While increased government spending on infrastructure development will help to stabilise the construction industry by bringing a host of opportunities in the form of new projects, several risk factors continue to undermine the sector’s recovery.
“The biggest concern for the industry is the ongoing Covid-19 pandemic,” says Databuild CEO Morag Evans. “With the threat of a third wave of infections looming, successful rollout of the vaccine is undoubtedly the most pressing issue, and failure to immunise the population quickly enough will jeopardise the implementation and completion of construction projects.
“Should a third Covid-19 wave occur in South Africa, any lockdown levels that restrict movement or lead to suspension of activity and site closures must be provided for in contracts and tenders,” she continues.
“Contractors who have not included clauses relevant to the pandemic in these documents are putting their businesses at risk, as Covid-19 is no longer an unforeseen event and cannot be treated as force majeure.”
“In the meantime, it is imperative that contractors adhere strictly to health and safety protocols at all times. Construction sites where rules are continuously flouted are at risk of becoming super-spreaders which could lead to enforced shutdowns.”
Supply chain shortages
On the positive side, recent reports from Statistics South Africa reveal that wholesale trade sales of construction and building materials have increased significantly over recent months, driven mainly by an increase in demand of steel, cement and bricks.
However, severely constrained supply chains continue to cause materials shortages and increased procurement and delivery costs. “This could further impair the completion of projects and contractors need to factor this into their timelines and budgets,” says Evans.
Business liquidations and unemployment
Another risk facing the industry is the rising levels of unemployment. According to Statistics South Africa, liquidations in the construction sector during November last year were at their highest levels in two years as many organisations faced loss of revenue.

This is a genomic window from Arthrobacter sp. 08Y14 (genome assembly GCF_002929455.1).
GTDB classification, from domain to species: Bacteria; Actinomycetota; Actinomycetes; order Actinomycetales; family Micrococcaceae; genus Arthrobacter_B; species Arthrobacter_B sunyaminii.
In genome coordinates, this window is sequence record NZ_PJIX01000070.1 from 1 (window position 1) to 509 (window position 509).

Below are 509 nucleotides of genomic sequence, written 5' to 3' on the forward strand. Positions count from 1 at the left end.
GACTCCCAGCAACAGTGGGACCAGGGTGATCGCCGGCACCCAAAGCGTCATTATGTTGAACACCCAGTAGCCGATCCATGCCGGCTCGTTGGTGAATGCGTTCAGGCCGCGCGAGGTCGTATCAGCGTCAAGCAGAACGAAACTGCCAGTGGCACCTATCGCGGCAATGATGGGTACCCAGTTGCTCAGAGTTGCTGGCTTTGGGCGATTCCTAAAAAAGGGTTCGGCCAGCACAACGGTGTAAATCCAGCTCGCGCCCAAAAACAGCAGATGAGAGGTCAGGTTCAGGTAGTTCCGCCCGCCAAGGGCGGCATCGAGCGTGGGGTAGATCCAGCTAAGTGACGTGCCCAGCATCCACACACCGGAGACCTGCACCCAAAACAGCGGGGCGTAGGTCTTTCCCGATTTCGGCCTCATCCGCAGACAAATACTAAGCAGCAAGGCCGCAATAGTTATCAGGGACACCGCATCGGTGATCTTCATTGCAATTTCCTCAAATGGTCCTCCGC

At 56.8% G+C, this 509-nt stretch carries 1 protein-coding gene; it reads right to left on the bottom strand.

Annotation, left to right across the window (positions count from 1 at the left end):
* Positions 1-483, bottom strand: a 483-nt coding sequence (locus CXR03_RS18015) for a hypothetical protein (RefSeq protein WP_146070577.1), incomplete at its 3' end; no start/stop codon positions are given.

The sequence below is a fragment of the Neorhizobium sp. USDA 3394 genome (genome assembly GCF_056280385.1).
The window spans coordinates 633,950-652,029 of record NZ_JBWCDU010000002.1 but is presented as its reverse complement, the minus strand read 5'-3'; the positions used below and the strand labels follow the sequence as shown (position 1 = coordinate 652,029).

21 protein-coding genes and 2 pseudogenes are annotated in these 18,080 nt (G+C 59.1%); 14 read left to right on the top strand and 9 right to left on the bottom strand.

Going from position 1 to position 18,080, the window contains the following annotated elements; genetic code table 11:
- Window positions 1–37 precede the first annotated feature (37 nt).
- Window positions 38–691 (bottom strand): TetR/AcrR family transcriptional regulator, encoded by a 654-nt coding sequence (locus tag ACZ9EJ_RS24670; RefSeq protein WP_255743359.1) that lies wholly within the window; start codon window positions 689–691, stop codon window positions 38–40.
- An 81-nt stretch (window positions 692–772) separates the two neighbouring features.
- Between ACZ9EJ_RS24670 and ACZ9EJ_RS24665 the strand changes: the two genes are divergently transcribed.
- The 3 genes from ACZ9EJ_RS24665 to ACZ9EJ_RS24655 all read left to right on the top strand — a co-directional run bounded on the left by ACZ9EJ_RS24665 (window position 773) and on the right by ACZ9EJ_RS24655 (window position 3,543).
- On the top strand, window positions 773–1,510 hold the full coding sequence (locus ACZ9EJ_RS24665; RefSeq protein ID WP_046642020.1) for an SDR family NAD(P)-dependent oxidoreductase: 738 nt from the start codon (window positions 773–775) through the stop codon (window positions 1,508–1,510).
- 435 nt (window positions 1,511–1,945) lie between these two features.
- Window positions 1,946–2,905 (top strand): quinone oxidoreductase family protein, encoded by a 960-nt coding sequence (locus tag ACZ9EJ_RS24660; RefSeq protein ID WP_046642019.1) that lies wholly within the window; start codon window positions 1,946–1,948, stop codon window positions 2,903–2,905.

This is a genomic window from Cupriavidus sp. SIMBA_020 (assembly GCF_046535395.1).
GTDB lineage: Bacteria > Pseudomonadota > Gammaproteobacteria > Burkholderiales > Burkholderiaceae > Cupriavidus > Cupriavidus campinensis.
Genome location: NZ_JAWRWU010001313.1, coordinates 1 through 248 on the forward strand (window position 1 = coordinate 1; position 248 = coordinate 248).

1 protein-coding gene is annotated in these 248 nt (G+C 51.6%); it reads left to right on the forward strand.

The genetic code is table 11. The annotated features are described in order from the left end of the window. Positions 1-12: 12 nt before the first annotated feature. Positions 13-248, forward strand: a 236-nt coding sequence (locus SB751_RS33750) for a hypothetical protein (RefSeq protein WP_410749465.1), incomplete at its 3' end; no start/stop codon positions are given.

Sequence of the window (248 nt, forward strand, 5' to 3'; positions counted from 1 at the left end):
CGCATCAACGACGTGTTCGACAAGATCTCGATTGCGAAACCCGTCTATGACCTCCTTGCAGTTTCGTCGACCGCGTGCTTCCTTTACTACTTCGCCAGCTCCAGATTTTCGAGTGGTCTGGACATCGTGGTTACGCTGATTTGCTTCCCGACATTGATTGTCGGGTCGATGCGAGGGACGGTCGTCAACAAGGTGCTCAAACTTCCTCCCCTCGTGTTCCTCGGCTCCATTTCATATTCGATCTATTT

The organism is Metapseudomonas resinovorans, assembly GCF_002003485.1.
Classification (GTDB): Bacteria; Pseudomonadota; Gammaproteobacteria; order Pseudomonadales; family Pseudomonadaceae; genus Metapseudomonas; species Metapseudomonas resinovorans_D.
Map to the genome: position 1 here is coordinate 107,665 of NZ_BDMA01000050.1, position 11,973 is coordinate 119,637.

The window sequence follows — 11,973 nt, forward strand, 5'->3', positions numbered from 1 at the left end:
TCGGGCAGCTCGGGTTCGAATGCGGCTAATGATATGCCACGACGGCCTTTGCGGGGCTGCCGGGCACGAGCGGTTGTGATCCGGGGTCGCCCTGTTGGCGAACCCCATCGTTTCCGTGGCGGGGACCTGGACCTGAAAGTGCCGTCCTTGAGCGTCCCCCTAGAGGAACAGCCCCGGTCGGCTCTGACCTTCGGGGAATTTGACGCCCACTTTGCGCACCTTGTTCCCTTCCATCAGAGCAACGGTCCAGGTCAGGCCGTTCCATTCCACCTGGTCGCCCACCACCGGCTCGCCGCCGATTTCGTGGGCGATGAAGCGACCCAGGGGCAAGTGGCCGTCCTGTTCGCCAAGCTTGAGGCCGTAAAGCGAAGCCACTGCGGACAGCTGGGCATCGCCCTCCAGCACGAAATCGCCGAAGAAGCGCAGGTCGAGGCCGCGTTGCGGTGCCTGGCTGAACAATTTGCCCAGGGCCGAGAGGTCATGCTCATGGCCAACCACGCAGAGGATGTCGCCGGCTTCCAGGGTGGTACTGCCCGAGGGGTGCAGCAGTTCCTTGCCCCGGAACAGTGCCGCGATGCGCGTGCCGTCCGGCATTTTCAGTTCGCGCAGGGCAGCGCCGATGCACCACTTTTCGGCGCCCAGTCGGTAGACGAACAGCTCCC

“The resultant job losses among workers could lead to an increase in illegal site invasions by the construction mafia as the unemployed labour force becomes more desperate to secure work,” says Evans. “Whether government will take decisive steps to stop these invasions remains to be seen. This issue, along with late payments to contractors and corruption in public and private projects, existed before the outbreak of the pandemic and despite many promises made, nothing has changed.”
The unemployment situation is further exacerbated by declining levels of non-residential building activity, owing to an oversupply of office and retail space.
“With many people now working from home it is highly likely that the oversupply will persist, at least until the end of the year. Architects and builders need to come up with innovative ways to refurbish these buildings to accommodate new ways of working.”
Opportunity through digitalisation
But with every challenge comes opportunity and Evans is hopeful that the current crisis will accelerate digitalisation and automation of the construction industry, which for South Africa, and indeed the African continent, is long overdue.
“Besides the improved decision-making and process efficiencies that digitalisation brings, it also reduces the dependence on extensive physical contact on site. The sooner companies begin using artificial intelligence, drones, 3D printing and BIM, the better they will cope with the effects of the pandemic,” she points out.
“The disruption caused by the pandemic is far from over and construction companies face a tough uphill battle during 2021 unless they effectively mitigate the risks facing the sector,” Evans concludes. “But businesses that successfully harness lessons learned during 2020 will find themselves better equipped to navigate the risks and soon start building their way back to positive growth.”